Thanksgiving table chemistry

Nov 23, 2010 By Chris Gorski
A Thanksgiving dinner table. Credit: AF.mil

What's going on at Thanksgiving dinner? Sure, Uncle Al is asleep in front of the football game and the kids are running around the table rather than sitting at it, but just how in the name of inane parade play-by-play did that pop-up timer manage to tell you when to take the bird out of the oven?

Answering those questions and many others like it requires some knowledge of simple chemistry.

Diane Bunce is a chemical education researcher at Catholic University in Washington, D.C. who thinks it's important that everyone learns at least a little chemistry.

"I love the chemistry-phobic students because it's great to be able to show them that they really can succeed at chemistry," Bunce said.

In her course for non-science majors, Bunce covers dinner, with a big helping of demonstrations and yes, taste tests.

The students probably don't anticipate that they'll be asked to chew on raw potato and paper and compare the two. The big difference between these items -- and one reason why we don't sup on mashed notebooks -- is that the long chains of sugars that make up both of them are linked together in different ways. Our bodies need enzymes to break down those links and digest the sugars, but we don't have one for the link in paper's bonds.

Could you please pass the turkey?

Sure, if you can answer this question: How did the chef know the big bird was ready to be removed from the oven?

Bunce knows the answer to that. Did you know the pop-up device that releases when the turkey is done is not technically a timer or a thermometer? When Bunce cut one open, it revealed a spring stuck to the end pushed into the turkey, secured by a blob of solder. When the turkey reaches about 185 degrees Fahrenheit, the solder melts, triggering the spring and the popper. Done!

I'd like some more gravy, please.

Making gravy, unless it comes pre-thickened from a jar, requires a thickening agent. Corn starch and flour are common choices. Though they both thicken the gravy by attracting water molecules to them, they work differently. For its volume, corn starch has much more thickening power than flour and, because of the size of the molecules that it brings together, gives the gravy a reflective sheen. Flour is a bit easier to work with at low temperatures but because it contains molecules that appear more opaque, it will not have the same shine. And, since it takes more flour to do the same job, it has more effect on the flavor.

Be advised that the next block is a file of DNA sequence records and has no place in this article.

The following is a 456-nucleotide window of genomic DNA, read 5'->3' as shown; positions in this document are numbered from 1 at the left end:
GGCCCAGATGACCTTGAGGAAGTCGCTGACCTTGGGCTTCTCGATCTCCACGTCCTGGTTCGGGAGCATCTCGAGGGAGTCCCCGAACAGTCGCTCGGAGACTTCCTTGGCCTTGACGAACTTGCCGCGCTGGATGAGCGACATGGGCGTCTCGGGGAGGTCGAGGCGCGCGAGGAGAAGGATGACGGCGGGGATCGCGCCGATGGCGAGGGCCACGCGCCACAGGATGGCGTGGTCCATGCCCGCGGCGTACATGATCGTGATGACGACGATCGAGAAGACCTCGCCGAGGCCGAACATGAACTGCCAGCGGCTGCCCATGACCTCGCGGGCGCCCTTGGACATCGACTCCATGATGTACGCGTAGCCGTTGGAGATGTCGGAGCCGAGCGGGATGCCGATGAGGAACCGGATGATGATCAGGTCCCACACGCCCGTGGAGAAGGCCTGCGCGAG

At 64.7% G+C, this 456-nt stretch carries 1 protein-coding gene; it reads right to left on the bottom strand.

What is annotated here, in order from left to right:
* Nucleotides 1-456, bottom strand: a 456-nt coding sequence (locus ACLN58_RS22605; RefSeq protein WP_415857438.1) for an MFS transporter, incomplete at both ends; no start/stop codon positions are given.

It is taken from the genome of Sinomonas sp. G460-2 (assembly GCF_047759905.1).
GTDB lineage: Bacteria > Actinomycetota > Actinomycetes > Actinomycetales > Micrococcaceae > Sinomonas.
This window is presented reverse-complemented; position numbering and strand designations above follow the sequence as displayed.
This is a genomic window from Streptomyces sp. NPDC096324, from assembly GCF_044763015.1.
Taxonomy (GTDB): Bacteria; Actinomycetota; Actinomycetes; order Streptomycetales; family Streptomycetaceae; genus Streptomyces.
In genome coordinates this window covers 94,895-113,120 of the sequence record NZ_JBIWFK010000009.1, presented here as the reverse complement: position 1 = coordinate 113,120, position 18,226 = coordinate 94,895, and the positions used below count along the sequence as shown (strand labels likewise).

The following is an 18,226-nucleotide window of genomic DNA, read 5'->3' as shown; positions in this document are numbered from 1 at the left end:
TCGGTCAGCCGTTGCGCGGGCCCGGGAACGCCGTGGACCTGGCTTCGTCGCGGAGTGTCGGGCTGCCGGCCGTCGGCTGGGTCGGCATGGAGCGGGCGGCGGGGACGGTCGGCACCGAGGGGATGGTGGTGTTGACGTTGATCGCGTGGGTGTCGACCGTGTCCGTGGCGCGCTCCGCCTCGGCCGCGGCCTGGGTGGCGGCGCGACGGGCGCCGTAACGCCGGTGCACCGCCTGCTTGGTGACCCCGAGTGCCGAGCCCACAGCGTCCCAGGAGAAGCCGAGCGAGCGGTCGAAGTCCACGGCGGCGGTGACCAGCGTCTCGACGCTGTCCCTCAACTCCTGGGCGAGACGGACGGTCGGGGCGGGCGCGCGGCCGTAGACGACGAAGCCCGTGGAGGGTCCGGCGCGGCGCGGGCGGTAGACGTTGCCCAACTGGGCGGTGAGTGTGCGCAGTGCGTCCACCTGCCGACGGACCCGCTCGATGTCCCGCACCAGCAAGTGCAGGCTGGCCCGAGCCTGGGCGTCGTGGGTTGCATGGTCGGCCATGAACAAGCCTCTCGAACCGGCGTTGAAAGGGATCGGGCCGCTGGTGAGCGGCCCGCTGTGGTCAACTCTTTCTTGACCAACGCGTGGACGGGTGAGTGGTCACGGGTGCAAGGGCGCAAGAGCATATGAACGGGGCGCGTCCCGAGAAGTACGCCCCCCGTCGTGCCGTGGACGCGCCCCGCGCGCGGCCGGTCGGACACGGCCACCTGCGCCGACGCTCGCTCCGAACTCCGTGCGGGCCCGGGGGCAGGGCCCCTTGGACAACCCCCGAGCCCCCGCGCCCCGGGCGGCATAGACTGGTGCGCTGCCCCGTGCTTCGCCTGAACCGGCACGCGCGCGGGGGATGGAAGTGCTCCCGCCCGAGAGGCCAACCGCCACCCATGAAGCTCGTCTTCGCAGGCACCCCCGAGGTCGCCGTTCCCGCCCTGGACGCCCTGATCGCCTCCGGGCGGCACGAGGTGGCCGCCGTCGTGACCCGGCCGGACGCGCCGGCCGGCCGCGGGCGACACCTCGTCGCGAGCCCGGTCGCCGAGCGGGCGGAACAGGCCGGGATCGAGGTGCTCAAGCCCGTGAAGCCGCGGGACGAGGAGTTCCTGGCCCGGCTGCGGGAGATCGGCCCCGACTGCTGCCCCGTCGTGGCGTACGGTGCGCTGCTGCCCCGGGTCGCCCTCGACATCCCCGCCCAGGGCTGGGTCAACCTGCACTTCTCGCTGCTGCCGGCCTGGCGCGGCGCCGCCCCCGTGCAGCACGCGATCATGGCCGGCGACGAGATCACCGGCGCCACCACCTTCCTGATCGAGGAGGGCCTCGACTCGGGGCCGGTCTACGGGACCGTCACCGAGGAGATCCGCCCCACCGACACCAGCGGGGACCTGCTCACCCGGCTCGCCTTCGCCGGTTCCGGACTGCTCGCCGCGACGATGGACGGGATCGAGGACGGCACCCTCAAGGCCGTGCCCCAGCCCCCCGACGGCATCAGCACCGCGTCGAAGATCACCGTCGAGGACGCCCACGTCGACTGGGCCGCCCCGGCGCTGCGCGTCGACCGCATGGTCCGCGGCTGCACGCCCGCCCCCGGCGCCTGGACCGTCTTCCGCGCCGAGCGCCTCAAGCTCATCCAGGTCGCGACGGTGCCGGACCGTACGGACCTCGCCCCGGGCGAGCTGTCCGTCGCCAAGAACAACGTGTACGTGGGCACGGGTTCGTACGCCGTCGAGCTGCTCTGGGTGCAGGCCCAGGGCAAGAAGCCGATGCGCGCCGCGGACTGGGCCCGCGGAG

After it's all over, what do you do if heartburn is preventing that much-deserved post-gorge nap and somebody already took the last antacid? Your fridge most likely contains a simple remedy.

Baking soda is the active ingredient in popular antacids and acts to settle the churning in your stomach. That, ahem, effervescent effect that seems to emerge in the form of a belch or two -- that's just carbon dioxide, the product of the neutralizing reaction, escaping.

Bunce's course covers all sorts of phenomena that are impacted by , aiming to help people gain the skills that help them think for themselves. "We want people to understand the science behind issues and to know how to find out more information," she said. "It's a filter through which you look at life."

Explore further: Researchers experiment with new uses for nutritious peanut skins

Provided by Inside Science News Service

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